No. 239 NAI DFA 2006/39

Draft of a confidential report from John W. Dulanty to Joseph P. Walshe(Dublin)1

London, 23 July 1940

You will recall that when I was in Dublin last month I reported that on the 21st June Lord Caldecote had told me that there was no intention on the part of the British Government to land troops in Éire without an invitation from the Irish Government.

Subsequently to that conversation a widespread campaign had been sustained in the London and Provincial newspapers, articles had appeared in a section of the American press and talks had been broadcast from the United Kingdom to America – all directed against the policy of the Irish Government and suggesting or implying that the time had come for the British Government to take steps to occupy our territory.

When at my request Lord Caldecote saw me today I referred again to the above-mentioned campaign and said an inevitable consequence had been a deterioration in the general attitude of the Irish people. Clearly these doubts and misgivings were not calculated to promote the understanding between the two countries which my Government desired.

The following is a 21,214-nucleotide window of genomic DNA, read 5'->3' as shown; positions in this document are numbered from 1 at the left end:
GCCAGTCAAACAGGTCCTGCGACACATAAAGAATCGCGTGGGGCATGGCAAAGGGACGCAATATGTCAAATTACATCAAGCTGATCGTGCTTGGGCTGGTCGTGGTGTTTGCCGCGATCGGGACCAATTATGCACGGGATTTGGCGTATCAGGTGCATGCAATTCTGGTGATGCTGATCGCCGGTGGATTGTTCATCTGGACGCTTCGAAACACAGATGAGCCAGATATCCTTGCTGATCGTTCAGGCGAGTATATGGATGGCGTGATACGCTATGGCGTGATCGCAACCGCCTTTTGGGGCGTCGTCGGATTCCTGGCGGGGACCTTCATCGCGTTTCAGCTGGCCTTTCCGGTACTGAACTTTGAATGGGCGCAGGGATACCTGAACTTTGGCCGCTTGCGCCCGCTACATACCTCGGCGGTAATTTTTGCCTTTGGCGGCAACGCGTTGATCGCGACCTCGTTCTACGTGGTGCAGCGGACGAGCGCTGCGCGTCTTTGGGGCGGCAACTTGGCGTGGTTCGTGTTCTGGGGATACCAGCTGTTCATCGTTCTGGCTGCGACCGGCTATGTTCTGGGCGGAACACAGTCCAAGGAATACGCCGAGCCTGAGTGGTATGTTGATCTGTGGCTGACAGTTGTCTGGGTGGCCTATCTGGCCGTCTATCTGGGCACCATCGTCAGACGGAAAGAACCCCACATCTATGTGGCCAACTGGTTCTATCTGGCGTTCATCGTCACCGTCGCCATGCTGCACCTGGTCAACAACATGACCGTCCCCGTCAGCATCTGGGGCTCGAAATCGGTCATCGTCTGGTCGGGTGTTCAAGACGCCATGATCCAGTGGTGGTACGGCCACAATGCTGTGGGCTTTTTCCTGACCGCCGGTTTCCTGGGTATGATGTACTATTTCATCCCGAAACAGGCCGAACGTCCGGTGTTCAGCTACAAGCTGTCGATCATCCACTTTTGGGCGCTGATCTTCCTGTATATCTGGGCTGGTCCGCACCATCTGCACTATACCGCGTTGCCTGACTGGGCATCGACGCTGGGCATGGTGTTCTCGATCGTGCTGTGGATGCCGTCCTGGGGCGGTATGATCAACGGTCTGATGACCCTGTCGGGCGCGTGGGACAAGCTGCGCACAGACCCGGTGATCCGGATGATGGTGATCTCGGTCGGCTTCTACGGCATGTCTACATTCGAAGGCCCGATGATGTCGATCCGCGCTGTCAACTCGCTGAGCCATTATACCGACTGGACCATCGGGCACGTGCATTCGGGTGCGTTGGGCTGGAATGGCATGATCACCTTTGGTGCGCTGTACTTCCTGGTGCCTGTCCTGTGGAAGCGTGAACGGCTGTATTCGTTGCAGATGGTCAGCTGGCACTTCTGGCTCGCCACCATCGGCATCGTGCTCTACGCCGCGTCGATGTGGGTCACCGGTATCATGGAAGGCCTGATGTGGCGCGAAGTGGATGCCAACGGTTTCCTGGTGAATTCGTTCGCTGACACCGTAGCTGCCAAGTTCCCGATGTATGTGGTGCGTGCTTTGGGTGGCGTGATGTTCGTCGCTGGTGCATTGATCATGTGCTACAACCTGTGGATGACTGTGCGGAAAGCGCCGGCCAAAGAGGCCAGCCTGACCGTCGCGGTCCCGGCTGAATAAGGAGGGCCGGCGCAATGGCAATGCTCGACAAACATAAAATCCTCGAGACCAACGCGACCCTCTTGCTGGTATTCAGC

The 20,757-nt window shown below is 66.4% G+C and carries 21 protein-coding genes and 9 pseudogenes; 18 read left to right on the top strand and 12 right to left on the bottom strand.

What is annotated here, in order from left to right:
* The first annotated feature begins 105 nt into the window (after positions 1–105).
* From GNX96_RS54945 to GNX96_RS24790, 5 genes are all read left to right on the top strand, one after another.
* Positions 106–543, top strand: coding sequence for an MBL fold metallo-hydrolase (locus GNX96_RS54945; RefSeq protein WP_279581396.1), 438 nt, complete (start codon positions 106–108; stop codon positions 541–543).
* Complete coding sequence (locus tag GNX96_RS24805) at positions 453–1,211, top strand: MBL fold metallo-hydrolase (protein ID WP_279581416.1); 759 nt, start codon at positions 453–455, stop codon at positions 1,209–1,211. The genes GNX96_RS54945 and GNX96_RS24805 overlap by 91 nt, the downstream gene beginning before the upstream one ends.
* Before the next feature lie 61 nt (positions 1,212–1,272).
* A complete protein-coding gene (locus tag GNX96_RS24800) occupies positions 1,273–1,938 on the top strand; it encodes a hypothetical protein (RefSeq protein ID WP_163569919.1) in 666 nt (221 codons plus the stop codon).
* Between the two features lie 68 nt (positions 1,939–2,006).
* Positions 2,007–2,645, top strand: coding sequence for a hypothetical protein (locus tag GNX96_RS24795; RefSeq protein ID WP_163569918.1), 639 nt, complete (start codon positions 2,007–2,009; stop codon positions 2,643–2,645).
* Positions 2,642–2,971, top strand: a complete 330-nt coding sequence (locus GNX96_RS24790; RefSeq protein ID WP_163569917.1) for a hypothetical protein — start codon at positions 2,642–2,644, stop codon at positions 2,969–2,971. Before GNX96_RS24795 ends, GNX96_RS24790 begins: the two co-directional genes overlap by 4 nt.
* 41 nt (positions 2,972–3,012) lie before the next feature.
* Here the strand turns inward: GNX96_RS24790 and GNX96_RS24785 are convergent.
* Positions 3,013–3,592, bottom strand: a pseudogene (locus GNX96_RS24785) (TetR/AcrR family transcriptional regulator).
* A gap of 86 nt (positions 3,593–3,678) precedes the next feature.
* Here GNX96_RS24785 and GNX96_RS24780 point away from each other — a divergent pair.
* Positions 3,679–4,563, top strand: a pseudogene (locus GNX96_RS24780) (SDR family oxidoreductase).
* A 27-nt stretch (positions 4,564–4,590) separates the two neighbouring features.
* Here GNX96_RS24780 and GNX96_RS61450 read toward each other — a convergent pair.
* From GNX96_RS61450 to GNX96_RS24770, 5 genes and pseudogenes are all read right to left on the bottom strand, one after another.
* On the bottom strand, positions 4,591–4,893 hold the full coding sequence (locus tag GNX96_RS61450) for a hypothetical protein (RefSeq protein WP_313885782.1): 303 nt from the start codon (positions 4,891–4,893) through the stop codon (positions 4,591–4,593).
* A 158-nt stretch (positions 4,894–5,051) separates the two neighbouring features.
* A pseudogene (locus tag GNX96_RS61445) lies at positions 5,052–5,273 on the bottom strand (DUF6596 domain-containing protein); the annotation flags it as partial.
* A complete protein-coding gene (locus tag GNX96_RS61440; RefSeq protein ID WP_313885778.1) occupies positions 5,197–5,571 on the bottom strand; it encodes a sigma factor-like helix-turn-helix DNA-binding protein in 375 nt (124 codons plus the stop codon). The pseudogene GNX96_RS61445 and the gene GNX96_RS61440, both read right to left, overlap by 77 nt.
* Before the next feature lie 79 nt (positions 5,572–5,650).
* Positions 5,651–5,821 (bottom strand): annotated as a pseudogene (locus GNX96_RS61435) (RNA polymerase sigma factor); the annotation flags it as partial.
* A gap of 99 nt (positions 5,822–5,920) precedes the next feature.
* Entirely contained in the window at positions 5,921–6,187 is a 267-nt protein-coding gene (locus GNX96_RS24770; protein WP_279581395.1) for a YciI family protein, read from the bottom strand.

Lord Caldecote said he had no hesitation in giving an assurance that there was no intention in the mind of the British Government to take any military or naval action in our territory unless and until they were formally asked to do so by the Irish Government. Mr. de Valera would, however, understand that in a War future such as that which confronted them, so full of uncertainties and wholly incalculable factors, it would not be possible for the British Government to give today a guarantee that in no circumstances would they refrain from entering Éire uninvitedly.

But it was a statement of solid fact, he continued, to say as he had said before that it was absolutely no part of their policy to go into Éire unless the Irish Government invited them.

1 It is not clear that this document was sent to Dublin. It has been included here because it provides a succinct summary of some of the key points in British-Irish relations over the previous months. For the origins and purpose of this document see No. 243.

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